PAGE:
After gathering all of the necessary paperwork (I'm a pro at this now) and making a rendezvous at the townhall in our neighborhood, we set the date for our 10 year anniversary (what's a few more months after 10 years?!). We could just drink bad Beaujolais on our own!  Though we wanted it to be just be us Frenchies, we still had to have témoins - witnesses.   Non, you cannot get married in Toulouse and you cannot do it alone. Vive la France. Thankfully, we have understanding friends who agreed to come to our townhall, sign the document and be on their merry way (merci les amis!).

Our plan was to get married in the morning, take photos around the city, drive to the airport, hop on a flight and enjoy our wedding dinner in Budapest, a city that would be new to both of us and a cozy place to enjoy our honeymoon in November.  On the day of the wedding, my témoin, Dancer Friend, was supposed to come to my teeny apartment and help me finish up hair and makeup, but her doctor said Non! She was 9 months pregnant and couldn't walk up the 5 flights of stairs to my front door without her water breaking! Fortunately,  the magic of technology allowed me to text a play by play to my mom and her BFF, kind of as if they were right there with me.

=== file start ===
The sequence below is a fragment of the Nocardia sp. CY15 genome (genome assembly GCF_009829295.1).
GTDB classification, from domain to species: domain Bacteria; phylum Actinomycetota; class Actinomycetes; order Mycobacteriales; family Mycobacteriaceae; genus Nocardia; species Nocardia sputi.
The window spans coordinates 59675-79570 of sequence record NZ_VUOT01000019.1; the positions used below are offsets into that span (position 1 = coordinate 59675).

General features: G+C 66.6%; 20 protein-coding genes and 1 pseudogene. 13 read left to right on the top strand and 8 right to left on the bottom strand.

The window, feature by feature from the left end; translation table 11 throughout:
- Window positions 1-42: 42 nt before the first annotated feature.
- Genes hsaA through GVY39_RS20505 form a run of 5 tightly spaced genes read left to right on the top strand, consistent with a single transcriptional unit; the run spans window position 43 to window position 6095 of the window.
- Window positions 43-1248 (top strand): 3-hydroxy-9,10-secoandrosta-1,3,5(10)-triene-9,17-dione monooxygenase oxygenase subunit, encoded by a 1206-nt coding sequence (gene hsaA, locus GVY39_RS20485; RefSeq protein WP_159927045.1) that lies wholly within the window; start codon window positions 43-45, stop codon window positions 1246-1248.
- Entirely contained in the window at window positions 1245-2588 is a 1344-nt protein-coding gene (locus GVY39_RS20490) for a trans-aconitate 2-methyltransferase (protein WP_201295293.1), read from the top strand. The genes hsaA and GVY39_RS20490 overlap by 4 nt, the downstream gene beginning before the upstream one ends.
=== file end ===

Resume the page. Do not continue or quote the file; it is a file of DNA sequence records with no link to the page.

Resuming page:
Dress and jacket found online - what do you wear to a November wedding in cold weather?!

I met Dancer Friend at the local café and she was waiting with my bouquet, her giant bump protruding from her jacket that wouldn't close. "Please don't go into labor for the next hour," I pleaded with her. We walked across the street to the town hall and waited for Copain to arrive with his témoin. At 11am, we ascended the red-carpeted stairs, into the salle des mariages, and the mayor of the 11th arrondissement entered the room.

photo by Greg Finck

photo by Greg Finck

photo by Greg Finck

He opened the ceremony with: We are here to discuss the important topic of sustainable development...(ah, politicians). Then he read us the laws by which we would be married, we both said oui (phew!), signed the mariage documents and became mari et femme.  We went with what our photographer deemed the "self-wedding" all the way out the front doors of the townhall and threw rose petals for ourselves :-) Who needs guests?!

Then our wonderful photographer, Greg Finck, took us around our favorite city to capture the moment:

Photo by Greg Finck

photo by Greg Finck

photo by Greg Finck